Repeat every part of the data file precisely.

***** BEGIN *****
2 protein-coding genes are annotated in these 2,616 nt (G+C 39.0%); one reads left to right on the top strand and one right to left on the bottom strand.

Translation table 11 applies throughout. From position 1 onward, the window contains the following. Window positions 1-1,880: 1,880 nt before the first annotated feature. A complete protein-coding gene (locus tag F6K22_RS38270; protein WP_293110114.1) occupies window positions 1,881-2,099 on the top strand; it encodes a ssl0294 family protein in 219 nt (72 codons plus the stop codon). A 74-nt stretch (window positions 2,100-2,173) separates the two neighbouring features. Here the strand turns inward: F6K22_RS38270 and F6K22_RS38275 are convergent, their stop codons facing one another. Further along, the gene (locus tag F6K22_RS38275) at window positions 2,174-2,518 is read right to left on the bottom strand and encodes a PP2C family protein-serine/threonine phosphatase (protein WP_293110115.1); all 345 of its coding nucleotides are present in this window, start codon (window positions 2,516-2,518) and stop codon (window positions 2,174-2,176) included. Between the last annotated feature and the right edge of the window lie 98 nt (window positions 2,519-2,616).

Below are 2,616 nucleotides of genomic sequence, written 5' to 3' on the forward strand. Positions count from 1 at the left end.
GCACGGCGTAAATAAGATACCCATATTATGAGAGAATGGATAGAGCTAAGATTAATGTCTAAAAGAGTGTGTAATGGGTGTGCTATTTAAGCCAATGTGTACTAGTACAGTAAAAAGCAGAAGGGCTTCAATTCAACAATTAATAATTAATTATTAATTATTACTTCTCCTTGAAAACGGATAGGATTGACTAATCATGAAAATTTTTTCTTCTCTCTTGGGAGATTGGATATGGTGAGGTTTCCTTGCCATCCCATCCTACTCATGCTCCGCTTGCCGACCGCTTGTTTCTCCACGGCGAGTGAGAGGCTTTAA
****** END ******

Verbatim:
2 protein-coding genes are annotated in these 2,616 nt (G+C 39.0%); one reads left to right on the top strand and one right to left on the bottom strand.

Translation table 11 applies throughout. From position 1 onward, the window contains the following. Window positions 1-1,880: 1,880 nt before the first annotated feature. A complete protein-coding gene (locus tag F6K22_RS38270; protein WP_293110114.1) occupies window positions 1,881-2,099 on the top strand; it encodes a ssl0294 family protein in 219 nt (72 codons plus the stop codon). A 74-nt stretch (window positions 2,100-2,173) separates the two neighbouring features. Here the strand turns inward: F6K22_RS38270 and F6K22_RS38275 are convergent, their stop codons facing one another. Further along, the gene (locus tag F6K22_RS38275) at window positions 2,174-2,518 is read right to left on the bottom strand and encodes a PP2C family protein-serine/threonine phosphatase (protein WP_293110115.1); all 345 of its coding nucleotides are present in this window, start codon (window positions 2,516-2,518) and stop codon (window positions 2,174-2,176) included. Between the last annotated feature and the right edge of the window lie 98 nt (window positions 2,519-2,616).

Below are 2,616 nucleotides of genomic sequence, written 5' to 3' on the forward strand. Positions count from 1 at the left end.
GCACGGCGTAAATAAGATACCCATATTATGAGAGAATGGATAGAGCTAAGATTAATGTCTAAAAGAGTGTGTAATGGGTGTGCTATTTAAGCCAATGTGTACTAGTACAGTAAAAAGCAGAAGGGCTTCAATTCAACAATTAATAATTAATTATTAATTATTACTTCTCCTTGAAAACGGATAGGATTGACTAATCATGAAAATTTTTTCTTCTCTCTTGGGAGATTGGATATGGTGAGGTTTCCTTGCCATCCCATCCTACTCATGCTCCGCTTGCCGACCGCTTGTTTCTCCACGGCGAGTGAGAGGCTTTAA